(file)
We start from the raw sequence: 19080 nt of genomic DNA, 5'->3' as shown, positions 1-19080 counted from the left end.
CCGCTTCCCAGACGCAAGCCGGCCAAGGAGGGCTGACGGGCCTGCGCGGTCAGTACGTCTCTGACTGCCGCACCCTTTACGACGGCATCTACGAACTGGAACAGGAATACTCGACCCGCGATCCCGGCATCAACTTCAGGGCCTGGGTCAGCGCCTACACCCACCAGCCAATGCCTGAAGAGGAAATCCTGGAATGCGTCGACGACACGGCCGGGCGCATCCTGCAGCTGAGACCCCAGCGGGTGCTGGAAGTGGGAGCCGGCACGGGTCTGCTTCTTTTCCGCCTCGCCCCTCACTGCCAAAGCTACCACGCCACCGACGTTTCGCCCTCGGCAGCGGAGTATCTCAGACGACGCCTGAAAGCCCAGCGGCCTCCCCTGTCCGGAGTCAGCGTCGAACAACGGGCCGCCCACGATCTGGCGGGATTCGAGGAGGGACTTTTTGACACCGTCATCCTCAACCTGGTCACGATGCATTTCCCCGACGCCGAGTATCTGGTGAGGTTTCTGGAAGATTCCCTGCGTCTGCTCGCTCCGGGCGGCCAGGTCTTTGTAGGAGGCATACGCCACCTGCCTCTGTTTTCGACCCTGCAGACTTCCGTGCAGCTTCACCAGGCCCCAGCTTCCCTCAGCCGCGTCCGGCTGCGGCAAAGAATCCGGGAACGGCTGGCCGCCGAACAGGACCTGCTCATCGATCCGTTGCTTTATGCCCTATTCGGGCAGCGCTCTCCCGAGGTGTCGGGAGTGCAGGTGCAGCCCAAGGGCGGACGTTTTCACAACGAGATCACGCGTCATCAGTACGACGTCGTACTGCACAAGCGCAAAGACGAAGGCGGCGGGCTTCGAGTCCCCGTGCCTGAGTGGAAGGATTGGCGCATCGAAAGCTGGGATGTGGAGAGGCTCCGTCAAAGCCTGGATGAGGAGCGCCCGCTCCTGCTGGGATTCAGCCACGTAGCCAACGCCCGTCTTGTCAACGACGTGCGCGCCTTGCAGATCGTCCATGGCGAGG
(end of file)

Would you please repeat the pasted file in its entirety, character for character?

We start from the raw sequence: 19080 nt of genomic DNA, 5'->3' as shown, positions 1-19080 counted from the left end.
CCGCTTCCCAGACGCAAGCCGGCCAAGGAGGGCTGACGGGCCTGCGCGGTCAGTACGTCTCTGACTGCCGCACCCTTTACGACGGCATCTACGAACTGGAACAGGAATACTCGACCCGCGATCCCGGCATCAACTTCAGGGCCTGGGTCAGCGCCTACACCCACCAGCCAATGCCTGAAGAGGAAATCCTGGAATGCGTCGACGACACGGCCGGGCGCATCCTGCAGCTGAGACCCCAGCGGGTGCTGGAAGTGGGAGCCGGCACGGGTCTGCTTCTTTTCCGCCTCGCCCCTCACTGCCAAAGCTACCACGCCACCGACGTTTCGCCCTCGGCAGCGGAGTATCTCAGACGACGCCTGAAAGCCCAGCGGCCTCCCCTGTCCGGAGTCAGCGTCGAACAACGGGCCGCCCACGATCTGGCGGGATTCGAGGAGGGACTTTTTGACACCGTCATCCTCAACCTGGTCACGATGCATTTCCCCGACGCCGAGTATCTGGTGAGGTTTCTGGAAGATTCCCTGCGTCTGCTCGCTCCGGGCGGCCAGGTCTTTGTAGGAGGCATACGCCACCTGCCTCTGTTTTCGACCCTGCAGACTTCCGTGCAGCTTCACCAGGCCCCAGCTTCCCTCAGCCGCGTCCGGCTGCGGCAAAGAATCCGGGAACGGCTGGCCGCCGAACAGGACCTGCTCATCGATCCGTTGCTTTATGCCCTATTCGGGCAGCGCTCTCCCGAGGTGTCGGGAGTGCAGGTGCAGCCCAAGGGCGGACGTTTTCACAACGAGATCACGCGTCATCAGTACGACGTCGTACTGCACAAGCGCAAAGACGAAGGCGGCGGGCTTCGAGTCCCCGTGCCTGAGTGGAAGGATTGGCGCATCGAAAGCTGGGATGTGGAGAGGCTCCGTCAAAGCCTGGATGAGGAGCGCCCGCTCCTGCTGGGATTCAGCCACGTAGCCAACGCCCGTCTTGTCAACGACGTGCGCGCCTTGCAGATCGTCCATGGCGAGG